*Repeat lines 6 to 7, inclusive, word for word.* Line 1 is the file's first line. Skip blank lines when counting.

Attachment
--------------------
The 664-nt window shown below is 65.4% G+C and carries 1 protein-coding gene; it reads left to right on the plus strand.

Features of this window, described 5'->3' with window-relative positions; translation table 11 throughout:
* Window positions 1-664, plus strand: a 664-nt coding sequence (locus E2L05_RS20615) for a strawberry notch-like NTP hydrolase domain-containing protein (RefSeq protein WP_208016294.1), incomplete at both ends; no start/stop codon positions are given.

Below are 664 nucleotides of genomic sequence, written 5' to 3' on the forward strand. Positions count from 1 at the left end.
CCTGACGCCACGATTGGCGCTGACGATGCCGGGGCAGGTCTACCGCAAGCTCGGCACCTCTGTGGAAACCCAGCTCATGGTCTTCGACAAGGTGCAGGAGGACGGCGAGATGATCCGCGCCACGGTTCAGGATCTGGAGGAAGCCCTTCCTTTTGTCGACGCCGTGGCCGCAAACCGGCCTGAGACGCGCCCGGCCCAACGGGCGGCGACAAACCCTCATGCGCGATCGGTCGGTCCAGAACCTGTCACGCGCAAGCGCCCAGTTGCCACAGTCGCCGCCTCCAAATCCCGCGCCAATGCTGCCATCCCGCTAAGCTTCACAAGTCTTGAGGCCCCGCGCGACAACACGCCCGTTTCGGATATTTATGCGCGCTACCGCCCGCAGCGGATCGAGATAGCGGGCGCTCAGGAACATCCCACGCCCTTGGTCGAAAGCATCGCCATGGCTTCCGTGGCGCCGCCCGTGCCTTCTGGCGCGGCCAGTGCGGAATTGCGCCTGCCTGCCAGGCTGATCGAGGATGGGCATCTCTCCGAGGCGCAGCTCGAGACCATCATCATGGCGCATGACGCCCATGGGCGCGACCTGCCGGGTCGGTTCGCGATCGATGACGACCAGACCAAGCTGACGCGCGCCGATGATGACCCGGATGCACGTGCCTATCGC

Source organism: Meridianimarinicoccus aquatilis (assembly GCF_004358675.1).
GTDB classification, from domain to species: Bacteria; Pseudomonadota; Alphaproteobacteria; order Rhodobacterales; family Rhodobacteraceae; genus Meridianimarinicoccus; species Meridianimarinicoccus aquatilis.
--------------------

Source organism: Meridianimarinicoccus aquatilis (assembly GCF_004358675.1).
GTDB classification, from domain to species: Bacteria; Pseudomonadota; Alphaproteobacteria; order Rhodobacterales; family Rhodobacteraceae; genus Meridianimarinicoccus; species Meridianimarinicoccus aquatilis.